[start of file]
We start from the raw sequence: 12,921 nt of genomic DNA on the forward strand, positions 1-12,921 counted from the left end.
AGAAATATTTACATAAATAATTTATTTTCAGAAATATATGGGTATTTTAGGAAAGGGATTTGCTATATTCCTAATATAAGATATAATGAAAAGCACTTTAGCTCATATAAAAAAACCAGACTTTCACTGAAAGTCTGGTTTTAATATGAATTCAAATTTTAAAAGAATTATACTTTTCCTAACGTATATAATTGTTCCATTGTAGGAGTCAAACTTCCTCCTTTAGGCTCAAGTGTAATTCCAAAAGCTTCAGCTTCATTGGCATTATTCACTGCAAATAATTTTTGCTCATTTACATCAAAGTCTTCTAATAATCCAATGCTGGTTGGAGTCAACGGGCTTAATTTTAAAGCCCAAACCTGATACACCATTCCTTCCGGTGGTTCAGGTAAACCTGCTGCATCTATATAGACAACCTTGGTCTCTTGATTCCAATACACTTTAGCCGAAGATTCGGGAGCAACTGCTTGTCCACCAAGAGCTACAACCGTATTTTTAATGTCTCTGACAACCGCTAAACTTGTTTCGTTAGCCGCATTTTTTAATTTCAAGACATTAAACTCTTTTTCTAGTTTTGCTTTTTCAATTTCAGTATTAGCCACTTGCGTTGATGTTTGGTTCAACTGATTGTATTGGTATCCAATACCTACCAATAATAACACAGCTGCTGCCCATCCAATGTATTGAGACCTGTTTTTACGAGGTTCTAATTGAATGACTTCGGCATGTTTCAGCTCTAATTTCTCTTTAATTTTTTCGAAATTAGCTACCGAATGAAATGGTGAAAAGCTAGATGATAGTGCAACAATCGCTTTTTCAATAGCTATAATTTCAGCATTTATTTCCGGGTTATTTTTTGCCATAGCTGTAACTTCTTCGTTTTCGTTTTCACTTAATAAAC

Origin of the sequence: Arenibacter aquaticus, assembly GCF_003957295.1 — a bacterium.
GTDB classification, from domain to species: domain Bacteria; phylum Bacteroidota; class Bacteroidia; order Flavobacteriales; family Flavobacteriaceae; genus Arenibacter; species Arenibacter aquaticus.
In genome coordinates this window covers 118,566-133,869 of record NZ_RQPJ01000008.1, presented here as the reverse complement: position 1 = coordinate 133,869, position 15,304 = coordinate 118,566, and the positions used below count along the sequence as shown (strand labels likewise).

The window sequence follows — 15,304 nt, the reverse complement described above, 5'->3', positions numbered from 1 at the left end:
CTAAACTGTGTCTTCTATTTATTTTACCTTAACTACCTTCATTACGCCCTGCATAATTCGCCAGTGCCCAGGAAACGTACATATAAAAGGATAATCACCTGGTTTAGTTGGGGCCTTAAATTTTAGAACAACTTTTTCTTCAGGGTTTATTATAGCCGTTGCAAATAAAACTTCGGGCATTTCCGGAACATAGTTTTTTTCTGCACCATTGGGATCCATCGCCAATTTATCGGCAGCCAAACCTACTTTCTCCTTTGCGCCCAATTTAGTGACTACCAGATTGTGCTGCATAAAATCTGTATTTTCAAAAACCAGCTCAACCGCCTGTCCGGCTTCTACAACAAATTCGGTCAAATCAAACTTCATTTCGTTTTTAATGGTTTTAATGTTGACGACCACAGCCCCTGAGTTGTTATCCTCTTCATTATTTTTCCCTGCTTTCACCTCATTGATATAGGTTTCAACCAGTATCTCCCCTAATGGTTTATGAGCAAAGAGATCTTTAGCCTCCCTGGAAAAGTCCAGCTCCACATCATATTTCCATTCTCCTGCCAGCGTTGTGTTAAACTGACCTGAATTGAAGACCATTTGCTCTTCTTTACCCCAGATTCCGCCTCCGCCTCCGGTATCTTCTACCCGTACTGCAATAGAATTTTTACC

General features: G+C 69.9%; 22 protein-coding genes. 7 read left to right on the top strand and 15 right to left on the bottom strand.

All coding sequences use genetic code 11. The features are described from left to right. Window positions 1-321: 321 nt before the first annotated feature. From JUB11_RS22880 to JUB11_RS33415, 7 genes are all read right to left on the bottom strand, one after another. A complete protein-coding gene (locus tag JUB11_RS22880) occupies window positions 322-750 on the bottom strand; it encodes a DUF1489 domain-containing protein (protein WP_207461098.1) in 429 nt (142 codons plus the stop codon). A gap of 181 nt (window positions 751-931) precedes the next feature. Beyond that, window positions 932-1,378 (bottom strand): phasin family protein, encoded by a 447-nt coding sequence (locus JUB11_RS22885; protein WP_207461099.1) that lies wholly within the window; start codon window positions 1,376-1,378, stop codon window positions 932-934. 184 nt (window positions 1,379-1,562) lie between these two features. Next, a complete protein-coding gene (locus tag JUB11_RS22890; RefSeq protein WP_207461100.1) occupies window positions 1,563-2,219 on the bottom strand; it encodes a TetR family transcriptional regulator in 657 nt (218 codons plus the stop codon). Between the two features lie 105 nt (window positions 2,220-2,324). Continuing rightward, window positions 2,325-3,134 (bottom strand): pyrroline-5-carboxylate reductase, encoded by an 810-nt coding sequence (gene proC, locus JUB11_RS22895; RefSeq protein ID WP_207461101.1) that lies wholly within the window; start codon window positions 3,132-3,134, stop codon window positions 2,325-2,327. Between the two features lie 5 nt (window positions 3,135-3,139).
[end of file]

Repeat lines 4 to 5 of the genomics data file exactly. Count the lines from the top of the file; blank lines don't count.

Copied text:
GTDB classification, from domain to species: domain Bacteria; phylum Bacteroidota; class Bacteroidia; order Flavobacteriales; family Flavobacteriaceae; genus Arenibacter; species Arenibacter aquaticus.
In genome coordinates this window covers 118,566-133,869 of record NZ_RQPJ01000008.1, presented here as the reverse complement: position 1 = coordinate 133,869, position 15,304 = coordinate 118,566, and the positions used below count along the sequence as shown (strand labels likewise).